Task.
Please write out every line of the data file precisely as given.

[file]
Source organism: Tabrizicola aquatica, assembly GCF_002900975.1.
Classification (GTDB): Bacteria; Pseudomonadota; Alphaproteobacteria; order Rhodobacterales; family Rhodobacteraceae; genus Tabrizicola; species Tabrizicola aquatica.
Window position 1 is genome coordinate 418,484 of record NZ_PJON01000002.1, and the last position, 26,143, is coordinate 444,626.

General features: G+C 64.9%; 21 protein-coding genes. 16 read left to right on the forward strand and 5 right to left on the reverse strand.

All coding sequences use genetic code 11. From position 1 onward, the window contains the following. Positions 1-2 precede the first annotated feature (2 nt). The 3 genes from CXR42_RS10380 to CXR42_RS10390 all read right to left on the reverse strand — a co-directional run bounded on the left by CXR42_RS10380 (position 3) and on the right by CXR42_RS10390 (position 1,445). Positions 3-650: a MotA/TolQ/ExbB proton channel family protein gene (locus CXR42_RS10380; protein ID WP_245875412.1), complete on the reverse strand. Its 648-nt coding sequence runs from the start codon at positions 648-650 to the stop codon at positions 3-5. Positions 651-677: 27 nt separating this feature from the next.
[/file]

Source organism: Tabrizicola aquatica, assembly GCF_002900975.1.
Classification (GTDB): Bacteria; Pseudomonadota; Alphaproteobacteria; order Rhodobacterales; family Rhodobacteraceae; genus Tabrizicola; species Tabrizicola aquatica.
Window position 1 is genome coordinate 418,484 of record NZ_PJON01000002.1, and the last position, 26,143, is coordinate 444,626.

General features: G+C 64.9%; 21 protein-coding genes. 16 read left to right on the forward strand and 5 right to left on the reverse strand.

All coding sequences use genetic code 11. From position 1 onward, the window contains the following. Positions 1-2 precede the first annotated feature (2 nt). The 3 genes from CXR42_RS10380 to CXR42_RS10390 all read right to left on the reverse strand — a co-directional run bounded on the left by CXR42_RS10380 (position 3) and on the right by CXR42_RS10390 (position 1,445). Positions 3-650: a MotA/TolQ/ExbB proton channel family protein gene (locus CXR42_RS10380; protein ID WP_245875412.1), complete on the reverse strand. Its 648-nt coding sequence runs from the start codon at positions 648-650 to the stop codon at positions 3-5. Positions 651-677: 27 nt separating this feature from the next.